Monday, 6 August 2018

EU import licensing proposals Debate Delayed

The European Parliament has delayed a vote on adopting new rules on cultural property imports until September. The antiquities trade has been putting lawmakers under pressure to scrap even modest reforms, such as requiring documentation of source country (Anna Brady, 'Leaked document on EU import licensing proposals is deeply concerning, say dealer associations' The Art Newspaper 3rd August 2018):
The European Parliament has delayed a vote on the contentious EU import licensing proposals, initially due in July, until September. But the contents of a leaked confidential document have “deeply concerned” both CINOA, the international confederation of art and antique dealer associations, and the International Association of Dealers in Ancient Art (IADAA), two of the trade associations that have fiercely opposed the new regulations. The document, dated 28 June, reveals a list of draft compromise amendments to the proposal which fall short of the changes argued for by both associations during a meeting in Brussels on 18 June.
One of the problems these dealers see is  in the proposed requirement to identify one “source country” for an item in order to obtain an import license to bring it into an EU country. Dealers claim  “it is impossible to attribute an item directly to any source country, or to pinpoint when it was exported, which means it is equally impossible to state whether such an export was conducted according to laws that existed at the time”. Well, then no responsible dealer can claim that he or she has demonstrated its licit origins before adding it to their stock. So what is such a 'reputation' worth, for goodness' sake, if they are trading items of unknown origins? It is certainly up to the dealers and the would-be importer to prove that the item is not illegal, before attempting to move it across any borders.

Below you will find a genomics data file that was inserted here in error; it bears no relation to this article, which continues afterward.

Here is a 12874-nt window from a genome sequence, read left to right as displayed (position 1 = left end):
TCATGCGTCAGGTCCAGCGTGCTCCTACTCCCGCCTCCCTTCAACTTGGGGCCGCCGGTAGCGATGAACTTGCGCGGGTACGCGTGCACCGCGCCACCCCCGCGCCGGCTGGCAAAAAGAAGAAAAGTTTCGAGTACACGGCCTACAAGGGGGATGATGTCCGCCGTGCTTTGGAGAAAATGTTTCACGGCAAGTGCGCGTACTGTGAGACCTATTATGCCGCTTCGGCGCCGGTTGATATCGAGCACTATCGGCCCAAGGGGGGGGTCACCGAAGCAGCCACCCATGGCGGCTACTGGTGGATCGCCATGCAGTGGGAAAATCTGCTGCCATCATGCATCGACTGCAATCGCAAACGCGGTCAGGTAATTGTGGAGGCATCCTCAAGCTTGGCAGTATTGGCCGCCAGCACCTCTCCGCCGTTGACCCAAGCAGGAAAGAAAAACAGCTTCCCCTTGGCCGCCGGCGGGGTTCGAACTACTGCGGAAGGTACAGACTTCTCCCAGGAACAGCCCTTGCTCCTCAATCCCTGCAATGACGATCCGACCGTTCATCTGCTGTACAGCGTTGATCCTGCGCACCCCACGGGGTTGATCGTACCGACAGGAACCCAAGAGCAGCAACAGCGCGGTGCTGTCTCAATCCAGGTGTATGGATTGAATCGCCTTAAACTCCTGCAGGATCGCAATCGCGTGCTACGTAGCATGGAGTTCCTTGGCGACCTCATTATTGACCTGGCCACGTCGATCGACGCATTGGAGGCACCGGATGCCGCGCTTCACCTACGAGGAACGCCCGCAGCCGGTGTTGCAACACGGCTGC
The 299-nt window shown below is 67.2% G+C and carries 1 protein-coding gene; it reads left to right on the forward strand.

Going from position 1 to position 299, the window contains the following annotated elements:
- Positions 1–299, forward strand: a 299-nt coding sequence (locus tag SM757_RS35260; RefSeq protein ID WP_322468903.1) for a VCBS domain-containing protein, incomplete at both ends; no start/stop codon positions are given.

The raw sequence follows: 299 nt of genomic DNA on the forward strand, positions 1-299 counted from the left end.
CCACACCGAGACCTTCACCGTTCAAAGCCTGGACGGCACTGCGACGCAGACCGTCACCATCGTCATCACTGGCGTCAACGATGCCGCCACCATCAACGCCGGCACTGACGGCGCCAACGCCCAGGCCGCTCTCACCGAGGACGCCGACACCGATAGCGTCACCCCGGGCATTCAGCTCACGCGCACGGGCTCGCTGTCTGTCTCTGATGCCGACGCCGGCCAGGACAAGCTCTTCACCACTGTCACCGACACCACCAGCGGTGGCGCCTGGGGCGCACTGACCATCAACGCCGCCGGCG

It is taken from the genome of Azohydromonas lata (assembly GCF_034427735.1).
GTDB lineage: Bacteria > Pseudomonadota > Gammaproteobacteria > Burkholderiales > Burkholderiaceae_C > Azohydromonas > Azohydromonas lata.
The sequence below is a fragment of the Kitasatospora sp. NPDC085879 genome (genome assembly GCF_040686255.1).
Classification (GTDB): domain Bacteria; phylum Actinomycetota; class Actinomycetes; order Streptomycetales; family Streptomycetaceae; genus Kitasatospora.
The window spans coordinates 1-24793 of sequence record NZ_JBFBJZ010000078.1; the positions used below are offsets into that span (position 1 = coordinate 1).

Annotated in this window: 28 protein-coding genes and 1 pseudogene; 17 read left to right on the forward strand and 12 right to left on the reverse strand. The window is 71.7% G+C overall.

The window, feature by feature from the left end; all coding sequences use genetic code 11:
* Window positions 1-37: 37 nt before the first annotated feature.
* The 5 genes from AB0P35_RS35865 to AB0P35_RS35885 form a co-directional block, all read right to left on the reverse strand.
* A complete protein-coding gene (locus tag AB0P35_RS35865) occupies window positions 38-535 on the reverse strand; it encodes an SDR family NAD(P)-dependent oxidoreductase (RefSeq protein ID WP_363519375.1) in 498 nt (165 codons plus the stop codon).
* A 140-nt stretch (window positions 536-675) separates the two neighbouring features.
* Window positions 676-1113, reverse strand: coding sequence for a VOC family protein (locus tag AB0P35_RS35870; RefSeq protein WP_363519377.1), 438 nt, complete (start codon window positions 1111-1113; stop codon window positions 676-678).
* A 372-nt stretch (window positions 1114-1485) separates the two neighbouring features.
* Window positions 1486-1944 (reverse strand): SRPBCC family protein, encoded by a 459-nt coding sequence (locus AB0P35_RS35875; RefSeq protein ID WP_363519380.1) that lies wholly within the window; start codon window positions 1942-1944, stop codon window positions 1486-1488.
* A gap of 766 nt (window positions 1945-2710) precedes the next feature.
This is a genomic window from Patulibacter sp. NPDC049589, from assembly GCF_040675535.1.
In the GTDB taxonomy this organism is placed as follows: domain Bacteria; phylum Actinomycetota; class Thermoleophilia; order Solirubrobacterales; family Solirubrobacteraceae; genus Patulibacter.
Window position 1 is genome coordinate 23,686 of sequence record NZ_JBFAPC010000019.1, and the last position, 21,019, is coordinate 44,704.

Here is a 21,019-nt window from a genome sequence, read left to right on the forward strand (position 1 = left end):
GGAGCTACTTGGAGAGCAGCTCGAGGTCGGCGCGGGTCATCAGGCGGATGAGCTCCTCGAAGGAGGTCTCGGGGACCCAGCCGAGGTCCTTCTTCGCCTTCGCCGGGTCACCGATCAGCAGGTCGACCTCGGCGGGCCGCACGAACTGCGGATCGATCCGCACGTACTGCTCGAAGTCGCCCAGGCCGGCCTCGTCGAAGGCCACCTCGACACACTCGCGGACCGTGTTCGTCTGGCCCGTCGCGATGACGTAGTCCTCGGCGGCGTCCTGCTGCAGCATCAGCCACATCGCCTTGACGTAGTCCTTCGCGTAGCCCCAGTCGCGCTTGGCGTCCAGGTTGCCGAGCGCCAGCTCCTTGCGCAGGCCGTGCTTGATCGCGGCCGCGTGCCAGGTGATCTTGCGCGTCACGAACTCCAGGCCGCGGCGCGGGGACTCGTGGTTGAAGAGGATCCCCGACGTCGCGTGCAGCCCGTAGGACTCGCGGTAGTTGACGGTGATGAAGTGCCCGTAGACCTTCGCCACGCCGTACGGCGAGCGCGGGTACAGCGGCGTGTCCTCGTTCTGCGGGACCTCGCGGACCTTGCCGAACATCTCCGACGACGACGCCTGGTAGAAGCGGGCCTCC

The dealers point out that:
the document also does not specify the value and age thresholds for objects above which the new import laws would apply. These, CINOA and the IADAA suggest, should be set at €75,000 and 500 years. 
yet the laws of some countries from which items are exported have other criteria, and surely the new regulations should respect those for individual cases. The new regulations cannot either override the 1970 UNESCO Convention and the legislation based on it in states party.

Vignette: Soon not a matter for UK

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